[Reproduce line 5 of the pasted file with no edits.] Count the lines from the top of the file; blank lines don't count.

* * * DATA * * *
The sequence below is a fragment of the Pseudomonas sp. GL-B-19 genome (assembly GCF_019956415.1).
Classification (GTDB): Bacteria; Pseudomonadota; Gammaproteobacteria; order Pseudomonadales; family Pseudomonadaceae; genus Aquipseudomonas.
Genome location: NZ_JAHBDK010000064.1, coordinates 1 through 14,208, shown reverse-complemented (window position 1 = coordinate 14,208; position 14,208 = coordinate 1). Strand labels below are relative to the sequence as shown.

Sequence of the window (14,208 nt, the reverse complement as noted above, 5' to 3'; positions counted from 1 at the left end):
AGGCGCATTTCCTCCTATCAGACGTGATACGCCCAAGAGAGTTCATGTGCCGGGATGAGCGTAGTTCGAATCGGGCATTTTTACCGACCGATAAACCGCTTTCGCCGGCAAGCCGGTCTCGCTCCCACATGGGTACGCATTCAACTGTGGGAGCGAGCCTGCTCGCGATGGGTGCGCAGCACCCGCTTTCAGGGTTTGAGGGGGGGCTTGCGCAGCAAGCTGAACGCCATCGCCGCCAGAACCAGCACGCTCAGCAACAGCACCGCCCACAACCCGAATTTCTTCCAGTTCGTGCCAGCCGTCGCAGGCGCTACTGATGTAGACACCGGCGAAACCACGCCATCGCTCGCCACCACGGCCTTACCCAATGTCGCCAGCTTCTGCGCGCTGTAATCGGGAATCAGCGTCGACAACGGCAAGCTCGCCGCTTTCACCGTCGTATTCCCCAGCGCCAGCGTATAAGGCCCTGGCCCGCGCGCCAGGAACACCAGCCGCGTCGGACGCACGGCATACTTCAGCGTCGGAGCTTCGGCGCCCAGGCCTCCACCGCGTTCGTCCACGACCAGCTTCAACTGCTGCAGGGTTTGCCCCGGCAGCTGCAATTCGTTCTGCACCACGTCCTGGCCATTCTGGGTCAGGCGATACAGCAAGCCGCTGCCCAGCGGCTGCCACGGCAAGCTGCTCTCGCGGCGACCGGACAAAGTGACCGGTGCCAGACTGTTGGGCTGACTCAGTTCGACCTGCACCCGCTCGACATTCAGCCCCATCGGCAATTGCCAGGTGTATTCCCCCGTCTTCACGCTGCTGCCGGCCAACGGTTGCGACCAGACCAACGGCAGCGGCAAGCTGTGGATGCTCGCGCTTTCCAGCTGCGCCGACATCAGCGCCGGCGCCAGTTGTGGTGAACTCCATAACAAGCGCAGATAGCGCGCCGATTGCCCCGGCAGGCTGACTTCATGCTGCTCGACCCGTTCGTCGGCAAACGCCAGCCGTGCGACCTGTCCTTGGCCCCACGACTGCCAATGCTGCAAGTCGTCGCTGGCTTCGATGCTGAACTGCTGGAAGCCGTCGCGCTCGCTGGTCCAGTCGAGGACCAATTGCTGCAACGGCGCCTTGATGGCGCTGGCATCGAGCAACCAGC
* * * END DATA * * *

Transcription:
AGGCGCATTTCCTCCTATCAGACGTGATACGCCCAAGAGAGTTCATGTGCCGGGATGAGCGTAGTTCGAATCGGGCATTTTTACCGACCGATAAACCGCTTTCGCCGGCAAGCCGGTCTCGCTCCCACATGGGTACGCATTCAACTGTGGGAGCGAGCCTGCTCGCGATGGGTGCGCAGCACCCGCTTTCAGGGTTTGAGGGGGGGCTTGCGCAGCAAGCTGAACGCCATCGCCGCCAGAACCAGCACGCTCAGCAACAGCACCGCCCACAACCCGAATTTCTTCCAGTTCGTGCCAGCCGTCGCAGGCGCTACTGATGTAGACACCGGCGAAACCACGCCATCGCTCGCCACCACGGCCTTACCCAATGTCGCCAGCTTCTGCGCGCTGTAATCGGGAATCAGCGTCGACAACGGCAAGCTCGCCGCTTTCACCGTCGTATTCCCCAGCGCCAGCGTATAAGGCCCTGGCCCGCGCGCCAGGAACACCAGCCGCGTCGGACGCACGGCATACTTCAGCGTCGGAGCTTCGGCGCCCAGGCCTCCACCGCGTTCGTCCACGACCAGCTTCAACTGCTGCAGGGTTTGCCCCGGCAGCTGCAATTCGTTCTGCACCACGTCCTGGCCATTCTGGGTCAGGCGATACAGCAAGCCGCTGCCCAGCGGCTGCCACGGCAAGCTGCTCTCGCGGCGACCGGACAAAGTGACCGGTGCCAGACTGTTGGGCTGACTCAGTTCGACCTGCACCCGCTCGACATTCAGCCCCATCGGCAATTGCCAGGTGTATTCCCCCGTCTTCACGCTGCTGCCGGCCAACGGTTGCGACCAGACCAACGGCAGCGGCAAGCTGTGGATGCTCGCGCTTTCCAGCTGCGCCGACATCAGCGCCGGCGCCAGTTGTGGTGAACTCCATAACAAGCGCAGATAGCGCGCCGATTGCCCCGGCAGGCTGACTTCATGCTGCTCGACCCGTTCGTCGGCAAACGCCAGCCGTGCGACCTGTCCTTGGCCCCACGACTGCCAATGCTGCAAGTCGTCGCTGGCTTCGATGCTGAACTGCTGGAAGCCGTCGCGCTCGCTGGTCCAGTCGAGGACCAATTGCTGCAACGGCGCCTTGATGGCGCTGGCATCGAGCAACCAGC